Mumbai, Oct 23 (UNI) Triggering growth momentum will be the watchword when new Reserve Bank of India (RBI) Governor D Subbarao undertakes the mid-term review of the annual policy with the Bankers tomorrow, chalking out the course of the monetary policy for the second half of 2008-09 amidst the turbulent global financial conditions having an indirect impact on the Indian economy.
He does not have the dilemma of choosing between growth and containing inflation like his predecessor Y V Reddy as contours drawn by the Apex Bank during the recent weeks have clearly indicated that it was more concerned with growth and the policy directions will be altered to ensure that the growth momentum is stepped up.
The global meltdown is likely to impact the economic growth of the country with the Gross Domestic Product (GDP) growth likely to be lower at around seven per cent this year, according to analysts.
Though the strict controls by the Apex Bank had to some extent insulated the Indian banking system from buckling to the global crisis, there had been an indirect attack on the economy due to the recessionary trends.
Expansion of credit will be the buzzword for the RBI for the ensuing peak credit season with the market battered by sustained liquidity crunch in the market following Foreign Institutional Investors selling furiously in the Indian bourses to meet the US dollar demand thereby pushing the key indicies of these bourses to new lows. The 30-scrip Sensex of the Bombay Stock Exchange (BSE), which rode to a new high of 21,206.77 in January, touched a new bottom today at 9,681.28 points during early trade today after opening poorly at 9,683.41 due to global sentiments. Sensex went down below the five figure mark during the year on October 20 when it touched 9,975.35 points due to the bearish market triggered by large scale selling by Foreign Institutional Investors.
Governor Subbarao had in conjuncture with the Union Finance Ministry had resorted to a series of measures to check the heightened liquidity concerns during the last few weeks by cutting the Cash Reserve Ratio (CRR) by 250 basis points to 6.5 per cent and topped it with a whopping one per cent cut in the repo rate (rate at which RBI purchases securities from banks) to eight per cent. A host of other measures, including a 14-day special Liquidity Adjustment Facility to bail out Mutual Funds from liquidity crisis to the tune of Rs 20,000 crore, had also been taken by the Apex Bank to stabilise the market. These measures had infused additional liquidity to the tune of Rs 1,40,000 crore in the banking system.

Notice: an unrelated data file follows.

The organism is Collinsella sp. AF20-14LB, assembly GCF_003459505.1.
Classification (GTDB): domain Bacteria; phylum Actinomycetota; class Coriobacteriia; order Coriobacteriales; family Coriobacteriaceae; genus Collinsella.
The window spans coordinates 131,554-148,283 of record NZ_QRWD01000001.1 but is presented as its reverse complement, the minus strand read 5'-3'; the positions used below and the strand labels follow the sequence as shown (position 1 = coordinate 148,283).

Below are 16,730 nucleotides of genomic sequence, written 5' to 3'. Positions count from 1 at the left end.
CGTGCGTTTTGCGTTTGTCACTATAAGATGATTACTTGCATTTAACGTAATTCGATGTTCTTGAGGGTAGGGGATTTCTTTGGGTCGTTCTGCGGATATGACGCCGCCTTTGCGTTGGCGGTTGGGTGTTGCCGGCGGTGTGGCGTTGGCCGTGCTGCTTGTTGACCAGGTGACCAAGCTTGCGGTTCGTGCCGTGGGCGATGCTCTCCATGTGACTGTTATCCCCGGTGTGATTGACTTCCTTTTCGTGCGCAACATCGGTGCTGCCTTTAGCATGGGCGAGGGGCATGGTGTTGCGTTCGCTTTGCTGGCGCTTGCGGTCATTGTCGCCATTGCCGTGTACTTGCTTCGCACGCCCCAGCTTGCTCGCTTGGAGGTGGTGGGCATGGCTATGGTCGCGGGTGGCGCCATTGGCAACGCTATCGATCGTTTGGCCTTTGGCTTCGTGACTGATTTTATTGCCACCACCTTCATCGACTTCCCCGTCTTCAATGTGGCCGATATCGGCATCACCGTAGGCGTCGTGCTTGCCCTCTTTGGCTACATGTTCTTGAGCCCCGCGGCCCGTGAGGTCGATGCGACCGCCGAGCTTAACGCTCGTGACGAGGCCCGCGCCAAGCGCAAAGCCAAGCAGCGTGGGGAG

With less than two days for the review, the RBI in another major decision on late Wednesday night eased the norms for external commercial borrowings by the corporate sector allowing firms to raise upto USD 500 million of foreign debt in a year through the automatic route and for local or overseas expenses. The new norms also increased the cap on borrowing costs significantly.
The corporate sector, however, felt that in the near term the easing of the ECB norms might not benefit in view of the sorry state of affairs with the global financial market. However, in the long term, it should help the companies.
The steps so far taken, especially the repo rate cut, would lead to a cut in interest rates by the Banks in the next few months to enable increased credit offtake, analysts feel.
However, Bankers feel that there had not been a slow down in the credit offtake as it had soared to 29 per cent according to latest data released by the Central Bank. As on October 10, the credit offered by banks had increased to Rs 20,98,000 crore, up by 2.5 per cent from previous fortnight's figures and 29 per cent over the corresponding period last year. The Apex Bank had targetted a 20 per cent growth in credit this fiscal. The deposits as on October 10 grew by 21.4 per cent year on year.
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